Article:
Time Management Strategies for Caregivers

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Don’t let the title scare you, folks. I’m not presenting a “system” here. Personally, I’ve never seen a chart or graph designed to help me organize my life that I didn’t intentionally ignore. “Systems” designed by experts never take my life or personality into consideration. Instead, they seem like cookie-cutter solutions intended only for organizing some dream life.

That being said, tips and thoughts from people whose experiences have closely mirrored mine, in at least some aspects, have been generally welcome. I like real life stories, and I like knowing how people make their lives work. If ideas are presented to me that way, I can gauge the flexibility of their “system” and see how it fits with their personality and lifestyle. This makes suggestions sound more authentic and less like demands that I “shape up” and act like other people. I can then learn from their experiences, take what works for me and ignore the rest free of guilt.

So, please take my suggestions in this manner. I’ve discussed some ideas with other caregivers, including those who care for elders and one man who cares for a child with disabilities. Our time management techniques aren’t that different. Although caregivers and their situations are unique, when we care for vulnerable people, we are surprisingly alike.

Expect the Unexpected

For me, the need to be prepared for anything is mandatory. During my heaviest caregiving years, I was raising two children (one with multiple health problems), caring for multiple elders (several of whom lived in a nearby nursing home), and working full-time.

Back then, a call to my work phone could mean that one of my elders was at the emergency room or that my son was very ill. It could be as simple as a quick errand or as serious as making the choice to begin hospice care. I must say that a ringing phone can still, at times, be a scary thing for me. Knowing that I was somewhat prepared for an emergency did have a calming effect to some degree. It still does. Here’s a little sample of my plan. Borrow and improvise to figure out what works for you.

My employer allowed me to take vacation time by the hour, so I hoarded every bit I could for use during emergencies and for medical appointments for those in my care.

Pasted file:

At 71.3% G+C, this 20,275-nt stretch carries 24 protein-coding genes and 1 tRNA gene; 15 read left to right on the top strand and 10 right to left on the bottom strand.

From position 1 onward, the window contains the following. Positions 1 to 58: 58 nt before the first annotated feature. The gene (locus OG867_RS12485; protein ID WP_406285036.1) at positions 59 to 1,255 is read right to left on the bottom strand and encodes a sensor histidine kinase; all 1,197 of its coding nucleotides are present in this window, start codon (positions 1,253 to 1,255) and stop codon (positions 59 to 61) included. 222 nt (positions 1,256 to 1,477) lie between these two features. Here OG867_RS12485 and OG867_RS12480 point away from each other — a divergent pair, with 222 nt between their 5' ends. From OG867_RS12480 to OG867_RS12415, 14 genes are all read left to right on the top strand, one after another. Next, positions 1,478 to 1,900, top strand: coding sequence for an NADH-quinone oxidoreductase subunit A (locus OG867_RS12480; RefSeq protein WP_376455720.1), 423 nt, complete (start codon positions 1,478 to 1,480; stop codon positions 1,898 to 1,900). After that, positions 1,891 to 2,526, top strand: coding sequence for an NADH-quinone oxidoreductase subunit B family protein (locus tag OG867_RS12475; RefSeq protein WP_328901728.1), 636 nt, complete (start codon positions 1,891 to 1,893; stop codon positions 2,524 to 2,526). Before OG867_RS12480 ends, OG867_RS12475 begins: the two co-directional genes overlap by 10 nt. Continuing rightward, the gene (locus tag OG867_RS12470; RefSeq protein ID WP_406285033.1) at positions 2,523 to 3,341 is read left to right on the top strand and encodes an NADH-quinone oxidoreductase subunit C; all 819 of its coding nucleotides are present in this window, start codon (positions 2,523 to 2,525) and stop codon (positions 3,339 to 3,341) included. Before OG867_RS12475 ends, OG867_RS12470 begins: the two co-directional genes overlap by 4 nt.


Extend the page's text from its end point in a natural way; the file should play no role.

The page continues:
I shopped as though I was preparing for a disaster, buying multiples of anything my loved ones could possibly want. They always seemed to need things taken care of immediately, and something inside of me made me think I had to deliver. I may have been a bit excessive about this since I threw away three bottles of my mother’s favorite makeup after she passed.

I kept food around that my sons could make for themselves, should I be called away to tend to one of the elders. Again, I often threw out over-stocked items, but having certain foreseeable needs met for as many people as possible meant I had less on my plate when something unexpected popped up. I felt better prepared and less frantic.

I filled prescriptions as soon as the insurance companies allowed. This overlap eliminated problems that would inevitably arise when one person needed a prescription filled, but I was too tied up with something or someone else to run and take care of it.

Techniques for Planning and Prioritizing Your Projects

Many of us have a to-do list that is so long and overwhelming that we don’t even know where to start. This is sometimes called analysis paralysis. Say your mom wants you to organize her closet, but your kids need a school project finished and only you can help. Your employer wants you to get rolling on a “fresh new idea,” while the blank Medicaid application forms for your dad are sitting on your desk at home. All of these projects are important and must get done. Where do you even start?

  • Write it down. That may seem obvious, but it does help. Make an initial list, but don’t worry about perfection or order yet. Just jot down everything that needs to get done so nothing is overlooked.
  • Prioritize. If you have a great deal on your initial list, make a second one that ranks the individual tasks in order of importance. Tasks with hard deadlines (the kids’ school project) and that have a lot riding on them (your employment) should be placed at the top of your list. You may find that some of the more trivial tasks don’t even make it to this secondary list, which is good!
  • Bite off chunks. Realize that tasks don’t have to be done completely in one pass. Dad’s Medicaid forms need to be filled out accurately, but you don’t have to do it all in one sitting or even one day. Sometimes breaking a task into smaller steps can help you achieve a lot more over time.
  • Learn that good enough is good enough. Each and every task you attempt doesn’t have to be perfect, either. Expecting to do everything perfectly is my biggest time waster. I can’t get started if I think I have to do it all to perfection. Mom’s closet is a perfect example of something that can be done imperfectly. Just do enough to make her feel that you are tending to her needs, then let the rest go.
  • Lower your standards. Normal daily standards often fall by the wayside while caregiving. This is acceptable. You are likely working for several people here, so give yourself a break. The house doesn’t have to be spotless, you don’t have to have a homecooked meal every single night, etc. Rarely has dusty furniture or a frozen pizza killed anyone.
  • Find shortcuts that make you feel better. For example, a quick neatening up, even if it means tossing stuff in a closet, can help some people de-clutter their living spaces and their minds. A quick pass around the house can ensure that your home is a source of comfort rather than distress. Let the true de-cluttering and deep cleaning wait until your life is less busy and running a little smoother.
  • Less is more. Try to help others learn this, too. Getting rid of stuff and not replacing it can be freeing. I know this is a hard concept to pass on to someone who can’t let go of anything or an elder who is now forced to give up so much. If you live your life with this philosophy without trying to impose it on others, you will reap the benefits and you may find some of that mentality gets passed along.